De-Sizing the Church – Karl Vaters

De-sizing the Church: How Church Growth Became a Science, Then an Obsession, and What's Next by Karl Vaters
Published by Moody Publishers on April 2, 2024
Genres: Non-Fiction, Christian Life
Buy on Amazon

Big churches didn’t create the problems facing today’s congregations. But our obsession with size has come at a great cost.

We’re obsessed with bigness. Supersized meals and TV screens. Square footage. And big churches. “What’s the size of your church?” That question has stirred insecurities or stroked the ego of too many pastors.

For a long time, we thought bigger was better. “Church growth” and “numbers” dominated our thoughts and conversations. But more than ever, people are feeling disconnected. Trust in the church is dwindling.

In De-sizing the Church, pastor Karl Vaters takes us on a multi-faceted journey through our centuries-long obsession with size, both in and outside the church, and how it has negatively affected those who serve and worship in big and small congregations alike. He also dispels some prevailing myths and affirms what was good and true about the Church Growth Movement. And he invites us to consider how removing church size from the equation can be an essential element in rebuilding trust, restoring relationships, and renewing our spiritual lives.

In 2013, I accepted a job as a youth pastor at a church in Tulsa, Oklahoma, and served there until 2020. Across town in Tulsa, at a different church, there was very much a similar story. There was a youth pastor opening and someone from out a state found themselves a home as a pastor within that church. Full disclosure, I actually applied for that position as well—never heard anything back. In 2015 or so, that youth pastor and I became casual acquaintances and collaborated on some ministry things together for a couple years. Then, almost without warning—from my perspective—he was gone. The church, which had over 400 members in 2013, had dwindled to well under 100 and their youth program was almost non-existent. What caused such a radical shift? In 2015, a local megachurch opened up a satellite campus literally across the road from this historic community church. Big budget, big events, big entertainment, a huge staff subsidized by the other campuses—the mid-sized church that had been part of the community for decades just couldn’t compete.

In De-sizing the Church, small church pastor Karl Vaters traces the history of the church growth movement (which led to the proliferation of megachurches) and how that bigger-is-better obsession has led to negative consequences for churches both big and small. But even though Vaters has served within small-church communities for over forty years, he isn’t bitter about what the Church Growth movement has done. De-sizing the Church isn’t a screed against megachurches or a justification for keeping outsiders away. Rather, Vaters takes readers on a history of the Church Growth movement to evaluate its intentions, its goals, its successes—and where it lost its way.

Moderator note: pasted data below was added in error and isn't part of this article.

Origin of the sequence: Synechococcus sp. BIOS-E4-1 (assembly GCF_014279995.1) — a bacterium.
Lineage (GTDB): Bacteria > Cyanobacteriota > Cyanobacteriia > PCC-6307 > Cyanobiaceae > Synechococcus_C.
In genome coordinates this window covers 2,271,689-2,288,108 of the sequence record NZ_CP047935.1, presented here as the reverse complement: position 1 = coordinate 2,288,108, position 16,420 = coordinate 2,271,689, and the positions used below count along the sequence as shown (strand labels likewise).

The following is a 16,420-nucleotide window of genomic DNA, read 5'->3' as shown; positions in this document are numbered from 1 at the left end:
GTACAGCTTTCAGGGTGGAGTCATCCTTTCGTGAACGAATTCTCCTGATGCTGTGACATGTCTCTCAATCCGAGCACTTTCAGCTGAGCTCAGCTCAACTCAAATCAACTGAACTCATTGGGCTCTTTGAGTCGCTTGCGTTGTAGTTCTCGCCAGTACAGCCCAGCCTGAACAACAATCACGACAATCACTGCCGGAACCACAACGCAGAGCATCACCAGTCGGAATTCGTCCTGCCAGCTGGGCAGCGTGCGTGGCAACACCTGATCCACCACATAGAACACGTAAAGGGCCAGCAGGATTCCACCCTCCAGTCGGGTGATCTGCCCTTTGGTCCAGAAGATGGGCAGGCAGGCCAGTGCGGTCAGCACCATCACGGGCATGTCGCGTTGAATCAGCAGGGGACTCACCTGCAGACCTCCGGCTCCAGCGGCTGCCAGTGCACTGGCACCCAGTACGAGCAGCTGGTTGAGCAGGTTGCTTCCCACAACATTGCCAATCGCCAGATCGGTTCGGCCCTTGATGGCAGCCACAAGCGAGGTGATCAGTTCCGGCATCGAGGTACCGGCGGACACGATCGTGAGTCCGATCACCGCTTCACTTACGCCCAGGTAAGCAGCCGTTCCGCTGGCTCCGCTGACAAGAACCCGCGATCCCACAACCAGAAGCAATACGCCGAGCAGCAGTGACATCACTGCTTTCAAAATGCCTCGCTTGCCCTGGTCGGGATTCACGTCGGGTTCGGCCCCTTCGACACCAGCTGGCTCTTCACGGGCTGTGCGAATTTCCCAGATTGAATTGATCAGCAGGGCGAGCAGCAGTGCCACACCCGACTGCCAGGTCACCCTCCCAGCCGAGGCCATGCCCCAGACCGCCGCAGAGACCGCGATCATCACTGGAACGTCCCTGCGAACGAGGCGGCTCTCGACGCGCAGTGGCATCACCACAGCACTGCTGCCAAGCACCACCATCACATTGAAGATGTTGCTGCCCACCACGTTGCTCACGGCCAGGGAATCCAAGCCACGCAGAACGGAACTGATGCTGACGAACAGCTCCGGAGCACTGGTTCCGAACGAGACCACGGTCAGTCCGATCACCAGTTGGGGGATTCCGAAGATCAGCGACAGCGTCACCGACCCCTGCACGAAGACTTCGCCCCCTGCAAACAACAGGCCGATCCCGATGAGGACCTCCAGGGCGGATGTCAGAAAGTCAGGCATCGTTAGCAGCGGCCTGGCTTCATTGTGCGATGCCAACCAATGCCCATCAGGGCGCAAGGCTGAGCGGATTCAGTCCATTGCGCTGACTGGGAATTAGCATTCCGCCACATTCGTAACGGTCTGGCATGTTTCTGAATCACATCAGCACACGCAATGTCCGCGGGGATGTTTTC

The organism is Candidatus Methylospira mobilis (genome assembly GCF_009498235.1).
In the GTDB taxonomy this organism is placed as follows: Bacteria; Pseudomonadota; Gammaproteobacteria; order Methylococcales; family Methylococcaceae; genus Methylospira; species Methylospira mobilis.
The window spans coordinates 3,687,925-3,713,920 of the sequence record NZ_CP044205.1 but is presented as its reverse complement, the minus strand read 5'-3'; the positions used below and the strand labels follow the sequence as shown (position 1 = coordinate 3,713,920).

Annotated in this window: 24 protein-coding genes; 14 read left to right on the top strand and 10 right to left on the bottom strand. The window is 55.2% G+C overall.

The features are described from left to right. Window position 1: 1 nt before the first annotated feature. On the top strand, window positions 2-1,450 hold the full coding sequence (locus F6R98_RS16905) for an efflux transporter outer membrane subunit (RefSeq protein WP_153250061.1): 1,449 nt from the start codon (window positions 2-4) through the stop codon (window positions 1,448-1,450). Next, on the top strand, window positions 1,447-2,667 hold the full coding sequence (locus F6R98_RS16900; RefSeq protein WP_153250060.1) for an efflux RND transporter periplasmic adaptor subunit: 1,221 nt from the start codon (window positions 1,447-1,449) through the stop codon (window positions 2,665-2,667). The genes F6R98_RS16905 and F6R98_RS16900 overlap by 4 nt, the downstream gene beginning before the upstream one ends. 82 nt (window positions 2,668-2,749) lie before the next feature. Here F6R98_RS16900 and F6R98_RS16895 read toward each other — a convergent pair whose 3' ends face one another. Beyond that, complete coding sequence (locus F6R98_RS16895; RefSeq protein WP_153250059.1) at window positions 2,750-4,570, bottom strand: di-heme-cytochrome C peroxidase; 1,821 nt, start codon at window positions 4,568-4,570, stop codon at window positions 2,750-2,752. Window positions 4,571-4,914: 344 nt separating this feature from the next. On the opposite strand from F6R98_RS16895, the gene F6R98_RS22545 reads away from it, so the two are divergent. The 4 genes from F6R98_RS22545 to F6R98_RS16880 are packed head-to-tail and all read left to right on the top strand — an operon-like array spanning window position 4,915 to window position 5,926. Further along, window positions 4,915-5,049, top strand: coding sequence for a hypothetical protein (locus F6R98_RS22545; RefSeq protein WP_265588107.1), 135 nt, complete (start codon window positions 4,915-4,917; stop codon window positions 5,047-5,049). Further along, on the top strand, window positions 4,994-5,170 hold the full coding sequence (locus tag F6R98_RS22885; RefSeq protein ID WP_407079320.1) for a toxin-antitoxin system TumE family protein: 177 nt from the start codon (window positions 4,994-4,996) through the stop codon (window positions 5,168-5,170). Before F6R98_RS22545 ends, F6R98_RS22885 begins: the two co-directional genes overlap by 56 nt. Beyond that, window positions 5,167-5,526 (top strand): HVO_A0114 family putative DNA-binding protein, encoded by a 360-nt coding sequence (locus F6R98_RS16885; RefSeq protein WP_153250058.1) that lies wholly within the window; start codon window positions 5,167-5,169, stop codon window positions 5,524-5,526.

A quote from the back cover copy captures it perfectly: “De-sizing is not thinking that big churches are bad—they’re not. It’s also not wanting churches to be smaller. De-sizing is not a refusal to look at or learn from numbers. De-sizing is about disconnecting our sense of value from our size.” In a consumeristic, capitalistic culture that is only sustained through continual growth, Vaters introduces a kingdom-minded community perspective that church health isn’t about butts-in-pews or dollars-in-coffers, but about being a faithful presence within the community that reflects the kingdom of God.

The first half of the book presents the background of the problem, taking readers through a history of the Church Growth movement. Part three shares the consequences of this obsession with size. Most relevant here is Vater’s assertion that Christian celebrity culture guarantees moral failure. The final part of the book gets into the practicalities of de-sizing. Vater offers practical checklists for readers to know if they need to de-size and how to do it. For example, in the chapter “De-sizing the Pastor,” Vater gives a ten-question Likert scale questionnaire for pastors to practically evaluate their own ministry. Much of the de-sizing that De-sizing the Church asks readers to do involves getting away from the pastor-as-CEO/church-as-entertainment model that can affect even small churches. Size is a concept, not just a number. Small churches striving for numerical size might indeed try the same things that big churches are trying, but their inevitable inability to compete will some lead them to falter. Rather, churches must offer an alternative to the consumeristic influences and instead build a community based on mutuality, equality, discipleship, and love.

De-sizing the Church is about looking at church from a different perspective—and how changing perspectives from a growth in numbers to a growth-in-Christ mentality can rebuild trust, restore relationships, prevent burnout and moral failure, and renew our spiritual lives. I will warn that this isn’t an easy task. It requires the whole church to buy into it. But if they do, and if you implement it, your de-sized church will have an outsized influence on its community.